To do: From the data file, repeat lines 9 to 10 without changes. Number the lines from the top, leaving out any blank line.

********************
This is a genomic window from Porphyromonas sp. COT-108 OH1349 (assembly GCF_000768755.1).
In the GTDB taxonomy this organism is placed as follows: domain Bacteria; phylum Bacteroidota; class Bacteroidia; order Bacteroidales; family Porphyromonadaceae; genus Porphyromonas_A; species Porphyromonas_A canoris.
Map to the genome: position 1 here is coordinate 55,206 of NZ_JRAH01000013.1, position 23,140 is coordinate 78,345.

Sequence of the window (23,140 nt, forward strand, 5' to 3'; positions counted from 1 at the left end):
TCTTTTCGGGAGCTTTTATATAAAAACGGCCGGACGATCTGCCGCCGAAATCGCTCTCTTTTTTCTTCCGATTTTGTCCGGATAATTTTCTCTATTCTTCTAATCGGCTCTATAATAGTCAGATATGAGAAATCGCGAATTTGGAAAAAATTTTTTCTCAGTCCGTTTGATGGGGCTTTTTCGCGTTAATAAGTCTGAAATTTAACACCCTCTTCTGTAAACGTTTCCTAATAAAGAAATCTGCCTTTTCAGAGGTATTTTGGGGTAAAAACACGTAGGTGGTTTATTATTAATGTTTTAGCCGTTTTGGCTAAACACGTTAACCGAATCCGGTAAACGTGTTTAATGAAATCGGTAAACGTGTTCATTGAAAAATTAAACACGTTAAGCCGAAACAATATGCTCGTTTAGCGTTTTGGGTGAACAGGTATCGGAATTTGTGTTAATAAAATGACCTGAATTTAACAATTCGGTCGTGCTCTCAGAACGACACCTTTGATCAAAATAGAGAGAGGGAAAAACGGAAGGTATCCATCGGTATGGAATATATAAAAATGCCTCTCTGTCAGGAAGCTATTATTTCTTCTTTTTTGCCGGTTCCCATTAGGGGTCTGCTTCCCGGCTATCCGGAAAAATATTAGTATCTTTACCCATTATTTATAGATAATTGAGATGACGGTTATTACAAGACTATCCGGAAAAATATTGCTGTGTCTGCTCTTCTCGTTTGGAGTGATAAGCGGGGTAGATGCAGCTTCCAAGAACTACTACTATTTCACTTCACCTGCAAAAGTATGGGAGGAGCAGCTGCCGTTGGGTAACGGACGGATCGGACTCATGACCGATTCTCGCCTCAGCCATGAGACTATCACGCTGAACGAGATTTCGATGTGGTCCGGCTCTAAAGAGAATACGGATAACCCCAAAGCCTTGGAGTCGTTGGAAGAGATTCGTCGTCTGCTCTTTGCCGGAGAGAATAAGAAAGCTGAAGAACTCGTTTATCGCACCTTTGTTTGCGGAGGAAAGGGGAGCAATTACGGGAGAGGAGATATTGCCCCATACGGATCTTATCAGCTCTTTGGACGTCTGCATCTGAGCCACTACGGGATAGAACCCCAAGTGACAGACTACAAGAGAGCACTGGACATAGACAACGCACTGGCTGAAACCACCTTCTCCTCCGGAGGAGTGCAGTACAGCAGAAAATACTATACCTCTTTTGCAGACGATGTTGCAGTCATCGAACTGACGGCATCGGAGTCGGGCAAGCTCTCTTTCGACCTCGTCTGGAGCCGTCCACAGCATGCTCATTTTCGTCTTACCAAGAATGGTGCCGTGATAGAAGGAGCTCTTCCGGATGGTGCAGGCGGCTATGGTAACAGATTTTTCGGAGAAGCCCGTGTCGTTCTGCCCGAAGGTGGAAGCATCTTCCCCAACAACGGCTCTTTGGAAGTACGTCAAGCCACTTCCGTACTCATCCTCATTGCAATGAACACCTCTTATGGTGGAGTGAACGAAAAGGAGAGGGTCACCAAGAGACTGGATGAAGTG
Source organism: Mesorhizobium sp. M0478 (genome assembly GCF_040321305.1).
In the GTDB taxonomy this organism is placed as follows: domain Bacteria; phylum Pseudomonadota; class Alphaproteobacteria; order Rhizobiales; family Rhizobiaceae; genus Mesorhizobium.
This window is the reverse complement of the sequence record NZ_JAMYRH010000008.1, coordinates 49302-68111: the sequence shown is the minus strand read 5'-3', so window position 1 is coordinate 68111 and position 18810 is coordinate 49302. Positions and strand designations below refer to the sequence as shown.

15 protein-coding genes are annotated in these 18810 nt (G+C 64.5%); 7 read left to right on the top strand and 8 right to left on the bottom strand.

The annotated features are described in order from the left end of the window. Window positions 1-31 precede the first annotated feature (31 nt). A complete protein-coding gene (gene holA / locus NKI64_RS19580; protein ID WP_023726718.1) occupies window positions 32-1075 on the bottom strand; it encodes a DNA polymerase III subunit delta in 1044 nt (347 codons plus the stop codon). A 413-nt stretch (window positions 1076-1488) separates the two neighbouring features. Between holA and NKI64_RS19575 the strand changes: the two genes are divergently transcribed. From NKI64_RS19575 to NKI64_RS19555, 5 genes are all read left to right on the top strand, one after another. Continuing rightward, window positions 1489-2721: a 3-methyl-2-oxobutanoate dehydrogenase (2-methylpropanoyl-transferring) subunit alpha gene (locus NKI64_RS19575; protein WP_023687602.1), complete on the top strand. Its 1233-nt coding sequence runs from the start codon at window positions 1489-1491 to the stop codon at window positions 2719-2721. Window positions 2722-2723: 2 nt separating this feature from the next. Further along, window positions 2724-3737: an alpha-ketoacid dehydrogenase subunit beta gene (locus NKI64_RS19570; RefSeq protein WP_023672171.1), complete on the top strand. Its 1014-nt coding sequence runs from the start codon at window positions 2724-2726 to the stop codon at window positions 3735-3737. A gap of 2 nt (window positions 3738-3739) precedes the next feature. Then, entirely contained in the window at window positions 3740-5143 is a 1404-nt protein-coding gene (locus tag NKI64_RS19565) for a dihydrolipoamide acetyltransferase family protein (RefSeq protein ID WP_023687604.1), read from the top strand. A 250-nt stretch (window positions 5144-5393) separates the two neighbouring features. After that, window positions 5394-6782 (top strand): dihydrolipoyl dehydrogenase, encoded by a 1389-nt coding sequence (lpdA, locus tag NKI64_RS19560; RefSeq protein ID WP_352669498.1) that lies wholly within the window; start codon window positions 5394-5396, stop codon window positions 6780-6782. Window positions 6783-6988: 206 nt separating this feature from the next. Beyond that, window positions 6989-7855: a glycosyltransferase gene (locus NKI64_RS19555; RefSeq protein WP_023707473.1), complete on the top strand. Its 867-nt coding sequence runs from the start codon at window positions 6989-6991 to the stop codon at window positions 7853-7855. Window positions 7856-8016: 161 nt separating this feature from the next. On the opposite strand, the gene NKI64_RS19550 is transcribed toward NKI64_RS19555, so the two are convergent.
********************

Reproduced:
15 protein-coding genes are annotated in these 18810 nt (G+C 64.5%); 7 read left to right on the top strand and 8 right to left on the bottom strand.

The annotated features are described in order from the left end of the window. Window positions 1-31 precede the first annotated feature (31 nt). A complete protein-coding gene (gene holA / locus NKI64_RS19580; protein ID WP_023726718.1) occupies window positions 32-1075 on the bottom strand; it encodes a DNA polymerase III subunit delta in 1044 nt (347 codons plus the stop codon). A 413-nt stretch (window positions 1076-1488) separates the two neighbouring features. Between holA and NKI64_RS19575 the strand changes: the two genes are divergently transcribed. From NKI64_RS19575 to NKI64_RS19555, 5 genes are all read left to right on the top strand, one after another. Continuing rightward, window positions 1489-2721: a 3-methyl-2-oxobutanoate dehydrogenase (2-methylpropanoyl-transferring) subunit alpha gene (locus NKI64_RS19575; protein WP_023687602.1), complete on the top strand. Its 1233-nt coding sequence runs from the start codon at window positions 1489-1491 to the stop codon at window positions 2719-2721. Window positions 2722-2723: 2 nt separating this feature from the next. Further along, window positions 2724-3737: an alpha-ketoacid dehydrogenase subunit beta gene (locus NKI64_RS19570; RefSeq protein WP_023672171.1), complete on the top strand. Its 1014-nt coding sequence runs from the start codon at window positions 2724-2726 to the stop codon at window positions 3735-3737. A gap of 2 nt (window positions 3738-3739) precedes the next feature. Then, entirely contained in the window at window positions 3740-5143 is a 1404-nt protein-coding gene (locus tag NKI64_RS19565) for a dihydrolipoamide acetyltransferase family protein (RefSeq protein ID WP_023687604.1), read from the top strand. A 250-nt stretch (window positions 5144-5393) separates the two neighbouring features. After that, window positions 5394-6782 (top strand): dihydrolipoyl dehydrogenase, encoded by a 1389-nt coding sequence (lpdA, locus tag NKI64_RS19560; RefSeq protein ID WP_352669498.1) that lies wholly within the window; start codon window positions 5394-5396, stop codon window positions 6780-6782. Window positions 6783-6988: 206 nt separating this feature from the next. Beyond that, window positions 6989-7855: a glycosyltransferase gene (locus NKI64_RS19555; RefSeq protein WP_023707473.1), complete on the top strand. Its 867-nt coding sequence runs from the start codon at window positions 6989-6991 to the stop codon at window positions 7853-7855. Window positions 7856-8016: 161 nt separating this feature from the next. On the opposite strand, the gene NKI64_RS19550 is transcribed toward NKI64_RS19555, so the two are convergent.